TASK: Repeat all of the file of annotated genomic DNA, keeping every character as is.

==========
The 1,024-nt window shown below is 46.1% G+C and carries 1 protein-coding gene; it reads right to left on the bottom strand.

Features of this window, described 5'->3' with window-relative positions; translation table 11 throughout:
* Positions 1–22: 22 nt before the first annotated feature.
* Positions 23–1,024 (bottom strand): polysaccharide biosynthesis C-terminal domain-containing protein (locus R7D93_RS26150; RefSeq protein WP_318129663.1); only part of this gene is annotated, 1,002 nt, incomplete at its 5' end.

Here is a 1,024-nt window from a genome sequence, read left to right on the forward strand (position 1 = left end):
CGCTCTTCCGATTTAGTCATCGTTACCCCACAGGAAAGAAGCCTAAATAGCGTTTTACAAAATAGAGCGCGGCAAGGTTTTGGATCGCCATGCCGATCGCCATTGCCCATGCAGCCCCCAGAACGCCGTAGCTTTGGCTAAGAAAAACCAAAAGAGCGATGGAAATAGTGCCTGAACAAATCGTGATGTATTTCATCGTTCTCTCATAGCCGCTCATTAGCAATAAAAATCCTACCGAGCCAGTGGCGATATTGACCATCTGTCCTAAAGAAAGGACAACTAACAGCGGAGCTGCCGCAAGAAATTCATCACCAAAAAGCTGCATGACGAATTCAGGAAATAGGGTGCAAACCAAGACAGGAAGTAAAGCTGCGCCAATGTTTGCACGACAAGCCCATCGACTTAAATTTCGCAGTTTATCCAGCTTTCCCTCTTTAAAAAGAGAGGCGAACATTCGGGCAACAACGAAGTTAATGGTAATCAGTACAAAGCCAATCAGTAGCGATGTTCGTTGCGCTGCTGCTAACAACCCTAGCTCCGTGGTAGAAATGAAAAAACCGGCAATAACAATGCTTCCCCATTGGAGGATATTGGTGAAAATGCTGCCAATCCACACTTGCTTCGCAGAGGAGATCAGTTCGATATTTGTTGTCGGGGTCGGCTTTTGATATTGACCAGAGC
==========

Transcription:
The 1,024-nt window shown below is 46.1% G+C and carries 1 protein-coding gene; it reads right to left on the bottom strand.

Features of this window, described 5'->3' with window-relative positions; translation table 11 throughout:
* Positions 1–22: 22 nt before the first annotated feature.
* Positions 23–1,024 (bottom strand): polysaccharide biosynthesis C-terminal domain-containing protein (locus R7D93_RS26150; RefSeq protein WP_318129663.1); only part of this gene is annotated, 1,002 nt, incomplete at its 5' end.

Here is a 1,024-nt window from a genome sequence, read left to right on the forward strand (position 1 = left end):
CGCTCTTCCGATTTAGTCATCGTTACCCCACAGGAAAGAAGCCTAAATAGCGTTTTACAAAATAGAGCGCGGCAAGGTTTTGGATCGCCATGCCGATCGCCATTGCCCATGCAGCCCCCAGAACGCCGTAGCTTTGGCTAAGAAAAACCAAAAGAGCGATGGAAATAGTGCCTGAACAAATCGTGATGTATTTCATCGTTCTCTCATAGCCGCTCATTAGCAATAAAAATCCTACCGAGCCAGTGGCGATATTGACCATCTGTCCTAAAGAAAGGACAACTAACAGCGGAGCTGCCGCAAGAAATTCATCACCAAAAAGCTGCATGACGAATTCAGGAAATAGGGTGCAAACCAAGACAGGAAGTAAAGCTGCGCCAATGTTTGCACGACAAGCCCATCGACTTAAATTTCGCAGTTTATCCAGCTTTCCCTCTTTAAAAAGAGAGGCGAACATTCGGGCAACAACGAAGTTAATGGTAATCAGTACAAAGCCAATCAGTAGCGATGTTCGTTGCGCTGCTGCTAACAACCCTAGCTCCGTGGTAGAAATGAAAAAACCGGCAATAACAATGCTTCCCCATTGGAGGATATTGGTGAAAATGCTGCCAATCCACACTTGCTTCGCAGAGGAGATCAGTTCGATATTTGTTGTCGGGGTCGGCTTTTGATATTGACCAGAGC